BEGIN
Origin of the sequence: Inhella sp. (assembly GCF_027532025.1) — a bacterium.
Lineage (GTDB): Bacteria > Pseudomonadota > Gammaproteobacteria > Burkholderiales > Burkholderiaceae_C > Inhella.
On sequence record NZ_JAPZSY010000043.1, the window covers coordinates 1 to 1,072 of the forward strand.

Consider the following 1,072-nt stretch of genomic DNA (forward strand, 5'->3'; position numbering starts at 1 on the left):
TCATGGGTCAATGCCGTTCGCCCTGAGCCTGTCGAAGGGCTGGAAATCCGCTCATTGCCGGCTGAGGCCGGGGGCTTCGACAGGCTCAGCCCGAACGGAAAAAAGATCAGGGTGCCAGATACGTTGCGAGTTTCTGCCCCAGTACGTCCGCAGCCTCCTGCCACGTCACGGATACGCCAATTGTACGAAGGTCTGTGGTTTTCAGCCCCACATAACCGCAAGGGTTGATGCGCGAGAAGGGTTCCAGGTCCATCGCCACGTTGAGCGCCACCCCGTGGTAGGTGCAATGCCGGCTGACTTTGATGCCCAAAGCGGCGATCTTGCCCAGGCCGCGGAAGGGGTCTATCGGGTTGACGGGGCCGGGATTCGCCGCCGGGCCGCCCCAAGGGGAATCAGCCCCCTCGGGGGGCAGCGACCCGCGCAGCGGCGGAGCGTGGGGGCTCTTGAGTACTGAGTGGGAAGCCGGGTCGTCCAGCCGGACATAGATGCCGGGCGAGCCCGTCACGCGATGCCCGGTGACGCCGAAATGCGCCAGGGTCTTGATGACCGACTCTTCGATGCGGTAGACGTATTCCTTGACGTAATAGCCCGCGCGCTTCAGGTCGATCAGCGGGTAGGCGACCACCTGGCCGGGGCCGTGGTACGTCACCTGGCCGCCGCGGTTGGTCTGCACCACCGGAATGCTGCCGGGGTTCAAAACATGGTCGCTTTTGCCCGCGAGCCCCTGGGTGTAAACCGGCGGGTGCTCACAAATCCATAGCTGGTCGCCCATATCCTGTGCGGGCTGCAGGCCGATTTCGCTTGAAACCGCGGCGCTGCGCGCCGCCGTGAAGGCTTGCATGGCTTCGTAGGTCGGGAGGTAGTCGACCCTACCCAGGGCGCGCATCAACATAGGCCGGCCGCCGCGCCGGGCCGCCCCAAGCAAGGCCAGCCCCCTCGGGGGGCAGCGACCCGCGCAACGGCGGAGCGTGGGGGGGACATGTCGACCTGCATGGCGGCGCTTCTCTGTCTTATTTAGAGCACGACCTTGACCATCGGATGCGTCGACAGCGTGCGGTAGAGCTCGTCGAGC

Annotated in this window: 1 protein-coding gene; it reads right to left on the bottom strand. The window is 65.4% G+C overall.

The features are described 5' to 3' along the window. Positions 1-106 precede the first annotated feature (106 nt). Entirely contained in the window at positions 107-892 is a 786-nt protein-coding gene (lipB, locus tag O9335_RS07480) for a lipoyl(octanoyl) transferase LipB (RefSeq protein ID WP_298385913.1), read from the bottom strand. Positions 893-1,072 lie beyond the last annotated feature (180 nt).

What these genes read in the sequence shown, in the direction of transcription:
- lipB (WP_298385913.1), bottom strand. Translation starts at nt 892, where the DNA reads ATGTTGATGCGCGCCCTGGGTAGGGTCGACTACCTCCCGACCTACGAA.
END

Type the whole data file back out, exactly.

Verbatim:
Origin of the sequence: Inhella sp. (assembly GCF_027532025.1) — a bacterium.
Lineage (GTDB): Bacteria > Pseudomonadota > Gammaproteobacteria > Burkholderiales > Burkholderiaceae_C > Inhella.
On sequence record NZ_JAPZSY010000043.1, the window covers coordinates 1 to 1,072 of the forward strand.

Consider the following 1,072-nt stretch of genomic DNA (forward strand, 5'->3'; position numbering starts at 1 on the left):
TCATGGGTCAATGCCGTTCGCCCTGAGCCTGTCGAAGGGCTGGAAATCCGCTCATTGCCGGCTGAGGCCGGGGGCTTCGACAGGCTCAGCCCGAACGGAAAAAAGATCAGGGTGCCAGATACGTTGCGAGTTTCTGCCCCAGTACGTCCGCAGCCTCCTGCCACGTCACGGATACGCCAATTGTACGAAGGTCTGTGGTTTTCAGCCCCACATAACCGCAAGGGTTGATGCGCGAGAAGGGTTCCAGGTCCATCGCCACGTTGAGCGCCACCCCGTGGTAGGTGCAATGCCGGCTGACTTTGATGCCCAAAGCGGCGATCTTGCCCAGGCCGCGGAAGGGGTCTATCGGGTTGACGGGGCCGGGATTCGCCGCCGGGCCGCCCCAAGGGGAATCAGCCCCCTCGGGGGGCAGCGACCCGCGCAGCGGCGGAGCGTGGGGGCTCTTGAGTACTGAGTGGGAAGCCGGGTCGTCCAGCCGGACATAGATGCCGGGCGAGCCCGTCACGCGATGCCCGGTGACGCCGAAATGCGCCAGGGTCTTGATGACCGACTCTTCGATGCGGTAGACGTATTCCTTGACGTAATAGCCCGCGCGCTTCAGGTCGATCAGCGGGTAGGCGACCACCTGGCCGGGGCCGTGGTACGTCACCTGGCCGCCGCGGTTGGTCTGCACCACCGGAATGCTGCCGGGGTTCAAAACATGGTCGCTTTTGCCCGCGAGCCCCTGGGTGTAAACCGGCGGGTGCTCACAAATCCATAGCTGGTCGCCCATATCCTGTGCGGGCTGCAGGCCGATTTCGCTTGAAACCGCGGCGCTGCGCGCCGCCGTGAAGGCTTGCATGGCTTCGTAGGTCGGGAGGTAGTCGACCCTACCCAGGGCGCGCATCAACATAGGCCGGCCGCCGCGCCGGGCCGCCCCAAGCAAGGCCAGCCCCCTCGGGGGGCAGCGACCCGCGCAACGGCGGAGCGTGGGGGGGACATGTCGACCTGCATGGCGGCGCTTCTCTGTCTTATTTAGAGCACGACCTTGACCATCGGATGCGTCGACAGCGTGCGGTAGAGCTCGTCGAGC

Annotated in this window: 1 protein-coding gene; it reads right to left on the bottom strand. The window is 65.4% G+C overall.

The features are described 5' to 3' along the window. Positions 1-106 precede the first annotated feature (106 nt). Entirely contained in the window at positions 107-892 is a 786-nt protein-coding gene (lipB, locus tag O9335_RS07480) for a lipoyl(octanoyl) transferase LipB (RefSeq protein ID WP_298385913.1), read from the bottom strand. Positions 893-1,072 lie beyond the last annotated feature (180 nt).

What these genes read in the sequence shown, in the direction of transcription:
- lipB (WP_298385913.1), bottom strand. Translation starts at nt 892, where the DNA reads ATGTTGATGCGCGCCCTGGGTAGGGTCGACTACCTCCCGACCTACGAA.